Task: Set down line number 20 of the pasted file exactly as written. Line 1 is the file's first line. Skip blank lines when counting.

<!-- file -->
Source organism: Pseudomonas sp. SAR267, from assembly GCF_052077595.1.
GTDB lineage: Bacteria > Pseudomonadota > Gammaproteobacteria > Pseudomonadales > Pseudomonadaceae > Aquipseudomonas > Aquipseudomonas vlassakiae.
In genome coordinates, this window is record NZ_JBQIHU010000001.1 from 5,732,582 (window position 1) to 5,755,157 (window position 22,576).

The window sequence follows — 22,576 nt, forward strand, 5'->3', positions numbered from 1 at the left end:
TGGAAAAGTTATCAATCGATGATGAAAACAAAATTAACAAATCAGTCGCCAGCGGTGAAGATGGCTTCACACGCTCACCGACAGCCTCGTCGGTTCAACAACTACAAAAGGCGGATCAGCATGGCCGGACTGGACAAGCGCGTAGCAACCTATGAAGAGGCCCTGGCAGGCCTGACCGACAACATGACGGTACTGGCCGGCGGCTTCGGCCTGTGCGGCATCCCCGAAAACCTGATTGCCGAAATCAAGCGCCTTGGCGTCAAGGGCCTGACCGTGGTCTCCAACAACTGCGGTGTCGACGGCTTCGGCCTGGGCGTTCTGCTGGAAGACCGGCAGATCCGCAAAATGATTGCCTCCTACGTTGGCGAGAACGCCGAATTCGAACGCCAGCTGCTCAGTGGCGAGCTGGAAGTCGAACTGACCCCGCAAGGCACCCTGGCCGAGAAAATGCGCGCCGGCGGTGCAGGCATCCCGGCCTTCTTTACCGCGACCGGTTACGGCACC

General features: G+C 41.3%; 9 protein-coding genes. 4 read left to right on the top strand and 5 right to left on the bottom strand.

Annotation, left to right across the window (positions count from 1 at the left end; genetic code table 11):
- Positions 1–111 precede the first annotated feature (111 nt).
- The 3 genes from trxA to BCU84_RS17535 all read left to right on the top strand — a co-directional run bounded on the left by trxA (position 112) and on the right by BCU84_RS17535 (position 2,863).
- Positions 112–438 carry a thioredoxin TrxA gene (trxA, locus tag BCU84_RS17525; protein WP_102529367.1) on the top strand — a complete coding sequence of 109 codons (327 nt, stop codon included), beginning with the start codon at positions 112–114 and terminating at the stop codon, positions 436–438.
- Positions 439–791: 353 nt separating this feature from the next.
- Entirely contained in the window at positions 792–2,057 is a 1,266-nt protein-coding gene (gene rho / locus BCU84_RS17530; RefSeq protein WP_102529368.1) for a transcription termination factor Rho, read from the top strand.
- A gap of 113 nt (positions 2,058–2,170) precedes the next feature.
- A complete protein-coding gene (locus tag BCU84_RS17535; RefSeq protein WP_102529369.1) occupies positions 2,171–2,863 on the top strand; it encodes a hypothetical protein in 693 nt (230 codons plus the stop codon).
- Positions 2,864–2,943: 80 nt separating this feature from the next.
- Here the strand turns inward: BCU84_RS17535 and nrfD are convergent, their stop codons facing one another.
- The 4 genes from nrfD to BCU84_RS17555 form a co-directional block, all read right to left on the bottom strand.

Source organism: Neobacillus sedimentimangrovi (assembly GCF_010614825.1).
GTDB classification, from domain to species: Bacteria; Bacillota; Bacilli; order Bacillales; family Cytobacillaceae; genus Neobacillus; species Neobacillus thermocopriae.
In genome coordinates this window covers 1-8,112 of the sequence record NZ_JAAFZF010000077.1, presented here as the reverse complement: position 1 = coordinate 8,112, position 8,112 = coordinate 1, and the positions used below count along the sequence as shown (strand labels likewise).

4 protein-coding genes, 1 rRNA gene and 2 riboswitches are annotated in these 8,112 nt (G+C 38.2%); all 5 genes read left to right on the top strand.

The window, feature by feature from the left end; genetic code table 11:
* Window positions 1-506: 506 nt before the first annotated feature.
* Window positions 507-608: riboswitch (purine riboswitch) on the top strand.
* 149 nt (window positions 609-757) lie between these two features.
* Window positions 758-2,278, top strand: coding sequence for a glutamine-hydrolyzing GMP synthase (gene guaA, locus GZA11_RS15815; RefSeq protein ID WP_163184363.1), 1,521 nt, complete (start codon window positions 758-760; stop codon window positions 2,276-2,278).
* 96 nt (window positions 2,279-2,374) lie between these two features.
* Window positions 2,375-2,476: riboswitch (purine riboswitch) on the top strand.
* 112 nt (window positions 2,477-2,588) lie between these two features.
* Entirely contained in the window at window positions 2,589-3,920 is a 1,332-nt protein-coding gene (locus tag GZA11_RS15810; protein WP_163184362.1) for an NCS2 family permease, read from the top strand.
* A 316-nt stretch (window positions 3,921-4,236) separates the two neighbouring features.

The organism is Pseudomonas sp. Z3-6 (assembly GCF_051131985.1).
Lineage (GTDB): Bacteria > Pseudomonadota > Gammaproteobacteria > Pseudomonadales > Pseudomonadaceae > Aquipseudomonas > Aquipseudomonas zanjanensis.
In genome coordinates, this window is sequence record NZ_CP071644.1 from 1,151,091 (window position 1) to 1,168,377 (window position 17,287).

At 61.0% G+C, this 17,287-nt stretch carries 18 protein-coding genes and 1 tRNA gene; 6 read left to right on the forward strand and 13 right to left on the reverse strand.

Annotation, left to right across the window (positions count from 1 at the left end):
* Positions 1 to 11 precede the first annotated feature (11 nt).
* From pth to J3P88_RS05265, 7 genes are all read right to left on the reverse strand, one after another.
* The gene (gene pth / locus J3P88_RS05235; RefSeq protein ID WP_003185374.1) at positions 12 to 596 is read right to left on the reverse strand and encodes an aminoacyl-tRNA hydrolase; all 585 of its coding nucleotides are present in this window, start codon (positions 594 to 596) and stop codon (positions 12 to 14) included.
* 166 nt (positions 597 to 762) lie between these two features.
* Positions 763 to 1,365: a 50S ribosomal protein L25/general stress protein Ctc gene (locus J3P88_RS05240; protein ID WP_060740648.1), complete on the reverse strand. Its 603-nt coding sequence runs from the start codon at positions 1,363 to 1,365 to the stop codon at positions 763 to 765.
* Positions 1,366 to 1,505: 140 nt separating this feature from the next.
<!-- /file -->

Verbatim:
In genome coordinates this window covers 1-8,112 of the sequence record NZ_JAAFZF010000077.1, presented here as the reverse complement: position 1 = coordinate 8,112, position 8,112 = coordinate 1, and the positions used below count along the sequence as shown (strand labels likewise).